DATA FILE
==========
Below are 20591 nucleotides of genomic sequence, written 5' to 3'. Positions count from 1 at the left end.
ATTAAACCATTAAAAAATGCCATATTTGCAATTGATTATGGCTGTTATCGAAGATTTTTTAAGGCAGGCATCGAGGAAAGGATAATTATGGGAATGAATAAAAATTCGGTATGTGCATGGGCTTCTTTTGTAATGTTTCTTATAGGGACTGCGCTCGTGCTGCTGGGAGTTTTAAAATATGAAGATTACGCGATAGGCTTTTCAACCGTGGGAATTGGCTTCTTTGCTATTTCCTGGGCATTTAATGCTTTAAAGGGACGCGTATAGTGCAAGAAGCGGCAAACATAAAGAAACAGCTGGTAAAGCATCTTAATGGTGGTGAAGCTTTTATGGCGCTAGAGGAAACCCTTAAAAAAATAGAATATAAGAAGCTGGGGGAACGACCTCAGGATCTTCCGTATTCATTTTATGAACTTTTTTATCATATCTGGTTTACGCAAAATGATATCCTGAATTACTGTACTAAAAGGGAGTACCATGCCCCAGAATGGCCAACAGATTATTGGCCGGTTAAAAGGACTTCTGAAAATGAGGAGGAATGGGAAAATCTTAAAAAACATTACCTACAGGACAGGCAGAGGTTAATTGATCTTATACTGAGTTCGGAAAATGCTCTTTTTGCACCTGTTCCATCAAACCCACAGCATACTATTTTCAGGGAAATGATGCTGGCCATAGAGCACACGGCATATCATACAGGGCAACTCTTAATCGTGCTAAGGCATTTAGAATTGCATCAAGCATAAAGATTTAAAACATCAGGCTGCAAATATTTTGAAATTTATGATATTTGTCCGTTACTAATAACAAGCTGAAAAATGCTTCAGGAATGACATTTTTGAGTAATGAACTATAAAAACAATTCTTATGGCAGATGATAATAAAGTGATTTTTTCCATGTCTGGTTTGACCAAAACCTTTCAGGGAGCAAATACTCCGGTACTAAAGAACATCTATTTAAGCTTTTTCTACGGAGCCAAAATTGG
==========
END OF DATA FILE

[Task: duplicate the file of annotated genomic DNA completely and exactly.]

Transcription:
Below are 20591 nucleotides of genomic sequence, written 5' to 3'. Positions count from 1 at the left end.
ATTAAACCATTAAAAAATGCCATATTTGCAATTGATTATGGCTGTTATCGAAGATTTTTTAAGGCAGGCATCGAGGAAAGGATAATTATGGGAATGAATAAAAATTCGGTATGTGCATGGGCTTCTTTTGTAATGTTTCTTATAGGGACTGCGCTCGTGCTGCTGGGAGTTTTAAAATATGAAGATTACGCGATAGGCTTTTCAACCGTGGGAATTGGCTTCTTTGCTATTTCCTGGGCATTTAATGCTTTAAAGGGACGCGTATAGTGCAAGAAGCGGCAAACATAAAGAAACAGCTGGTAAAGCATCTTAATGGTGGTGAAGCTTTTATGGCGCTAGAGGAAACCCTTAAAAAAATAGAATATAAGAAGCTGGGGGAACGACCTCAGGATCTTCCGTATTCATTTTATGAACTTTTTTATCATATCTGGTTTACGCAAAATGATATCCTGAATTACTGTACTAAAAGGGAGTACCATGCCCCAGAATGGCCAACAGATTATTGGCCGGTTAAAAGGACTTCTGAAAATGAGGAGGAATGGGAAAATCTTAAAAAACATTACCTACAGGACAGGCAGAGGTTAATTGATCTTATACTGAGTTCGGAAAATGCTCTTTTTGCACCTGTTCCATCAAACCCACAGCATACTATTTTCAGGGAAATGATGCTGGCCATAGAGCACACGGCATATCATACAGGGCAACTCTTAATCGTGCTAAGGCATTTAGAATTGCATCAAGCATAAAGATTTAAAACATCAGGCTGCAAATATTTTGAAATTTATGATATTTGTCCGTTACTAATAACAAGCTGAAAAATGCTTCAGGAATGACATTTTTGAGTAATGAACTATAAAAACAATTCTTATGGCAGATGATAATAAAGTGATTTTTTCCATGTCTGGTTTGACCAAAACCTTTCAGGGAGCAAATACTCCGGTACTAAAGAACATCTATTTAAGCTTTTTCTACGGAGCCAAAATTGG